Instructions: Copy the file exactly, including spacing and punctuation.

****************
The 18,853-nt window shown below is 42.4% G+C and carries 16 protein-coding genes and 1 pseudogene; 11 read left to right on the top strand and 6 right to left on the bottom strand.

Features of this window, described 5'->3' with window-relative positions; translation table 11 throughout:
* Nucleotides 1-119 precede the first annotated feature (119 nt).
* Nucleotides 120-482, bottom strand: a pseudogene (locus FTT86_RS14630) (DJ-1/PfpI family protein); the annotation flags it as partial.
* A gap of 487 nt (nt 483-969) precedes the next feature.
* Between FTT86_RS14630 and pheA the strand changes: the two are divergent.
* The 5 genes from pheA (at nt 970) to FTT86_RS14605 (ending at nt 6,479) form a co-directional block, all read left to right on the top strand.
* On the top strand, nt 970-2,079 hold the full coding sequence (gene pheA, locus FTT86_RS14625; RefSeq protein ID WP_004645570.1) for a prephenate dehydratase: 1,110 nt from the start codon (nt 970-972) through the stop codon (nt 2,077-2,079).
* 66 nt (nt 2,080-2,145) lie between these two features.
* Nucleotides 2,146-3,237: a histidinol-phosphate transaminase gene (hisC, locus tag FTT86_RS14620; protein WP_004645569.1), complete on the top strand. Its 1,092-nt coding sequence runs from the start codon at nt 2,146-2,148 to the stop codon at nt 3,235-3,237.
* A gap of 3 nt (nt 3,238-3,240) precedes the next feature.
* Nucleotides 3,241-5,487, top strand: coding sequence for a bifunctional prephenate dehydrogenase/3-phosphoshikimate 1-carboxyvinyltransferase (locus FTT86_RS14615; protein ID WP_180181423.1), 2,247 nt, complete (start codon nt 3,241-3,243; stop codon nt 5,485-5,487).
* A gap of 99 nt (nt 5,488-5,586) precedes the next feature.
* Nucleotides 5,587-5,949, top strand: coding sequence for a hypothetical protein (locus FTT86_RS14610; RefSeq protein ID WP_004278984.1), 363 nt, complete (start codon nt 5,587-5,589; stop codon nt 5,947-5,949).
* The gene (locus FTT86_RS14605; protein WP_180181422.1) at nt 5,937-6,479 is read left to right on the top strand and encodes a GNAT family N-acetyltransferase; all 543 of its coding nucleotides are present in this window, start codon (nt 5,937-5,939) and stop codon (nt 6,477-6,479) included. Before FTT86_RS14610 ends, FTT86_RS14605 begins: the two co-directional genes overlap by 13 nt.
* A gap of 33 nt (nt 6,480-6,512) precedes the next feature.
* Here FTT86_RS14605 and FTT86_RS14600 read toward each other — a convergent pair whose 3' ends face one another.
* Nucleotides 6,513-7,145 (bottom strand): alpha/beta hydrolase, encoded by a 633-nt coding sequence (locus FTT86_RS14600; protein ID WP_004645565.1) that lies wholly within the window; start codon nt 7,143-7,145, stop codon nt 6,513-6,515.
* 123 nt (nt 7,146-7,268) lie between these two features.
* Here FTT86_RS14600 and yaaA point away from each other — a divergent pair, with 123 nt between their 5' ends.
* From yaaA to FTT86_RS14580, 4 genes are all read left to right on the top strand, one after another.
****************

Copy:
The 18,853-nt window shown below is 42.4% G+C and carries 16 protein-coding genes and 1 pseudogene; 11 read left to right on the top strand and 6 right to left on the bottom strand.

Features of this window, described 5'->3' with window-relative positions; translation table 11 throughout:
* Nucleotides 1-119 precede the first annotated feature (119 nt).
* Nucleotides 120-482, bottom strand: a pseudogene (locus FTT86_RS14630) (DJ-1/PfpI family protein); the annotation flags it as partial.
* A gap of 487 nt (nt 483-969) precedes the next feature.
* Between FTT86_RS14630 and pheA the strand changes: the two are divergent.
* The 5 genes from pheA (at nt 970) to FTT86_RS14605 (ending at nt 6,479) form a co-directional block, all read left to right on the top strand.
* On the top strand, nt 970-2,079 hold the full coding sequence (gene pheA, locus FTT86_RS14625; RefSeq protein ID WP_004645570.1) for a prephenate dehydratase: 1,110 nt from the start codon (nt 970-972) through the stop codon (nt 2,077-2,079).
* 66 nt (nt 2,080-2,145) lie between these two features.
* Nucleotides 2,146-3,237: a histidinol-phosphate transaminase gene (hisC, locus tag FTT86_RS14620; protein WP_004645569.1), complete on the top strand. Its 1,092-nt coding sequence runs from the start codon at nt 2,146-2,148 to the stop codon at nt 3,235-3,237.
* A gap of 3 nt (nt 3,238-3,240) precedes the next feature.
* Nucleotides 3,241-5,487, top strand: coding sequence for a bifunctional prephenate dehydrogenase/3-phosphoshikimate 1-carboxyvinyltransferase (locus FTT86_RS14615; protein ID WP_180181423.1), 2,247 nt, complete (start codon nt 3,241-3,243; stop codon nt 5,485-5,487).
* A gap of 99 nt (nt 5,488-5,586) precedes the next feature.
* Nucleotides 5,587-5,949, top strand: coding sequence for a hypothetical protein (locus FTT86_RS14610; RefSeq protein ID WP_004278984.1), 363 nt, complete (start codon nt 5,587-5,589; stop codon nt 5,947-5,949).
* The gene (locus FTT86_RS14605; protein WP_180181422.1) at nt 5,937-6,479 is read left to right on the top strand and encodes a GNAT family N-acetyltransferase; all 543 of its coding nucleotides are present in this window, start codon (nt 5,937-5,939) and stop codon (nt 6,477-6,479) included. Before FTT86_RS14610 ends, FTT86_RS14605 begins: the two co-directional genes overlap by 13 nt.
* A gap of 33 nt (nt 6,480-6,512) precedes the next feature.
* Here FTT86_RS14605 and FTT86_RS14600 read toward each other — a convergent pair whose 3' ends face one another.
* Nucleotides 6,513-7,145 (bottom strand): alpha/beta hydrolase, encoded by a 633-nt coding sequence (locus FTT86_RS14600; protein ID WP_004645565.1) that lies wholly within the window; start codon nt 7,143-7,145, stop codon nt 6,513-6,515.
* 123 nt (nt 7,146-7,268) lie between these two features.
* Here FTT86_RS14600 and yaaA point away from each other — a divergent pair, with 123 nt between their 5' ends.
* From yaaA to FTT86_RS14580, 4 genes are all read left to right on the top strand, one after another.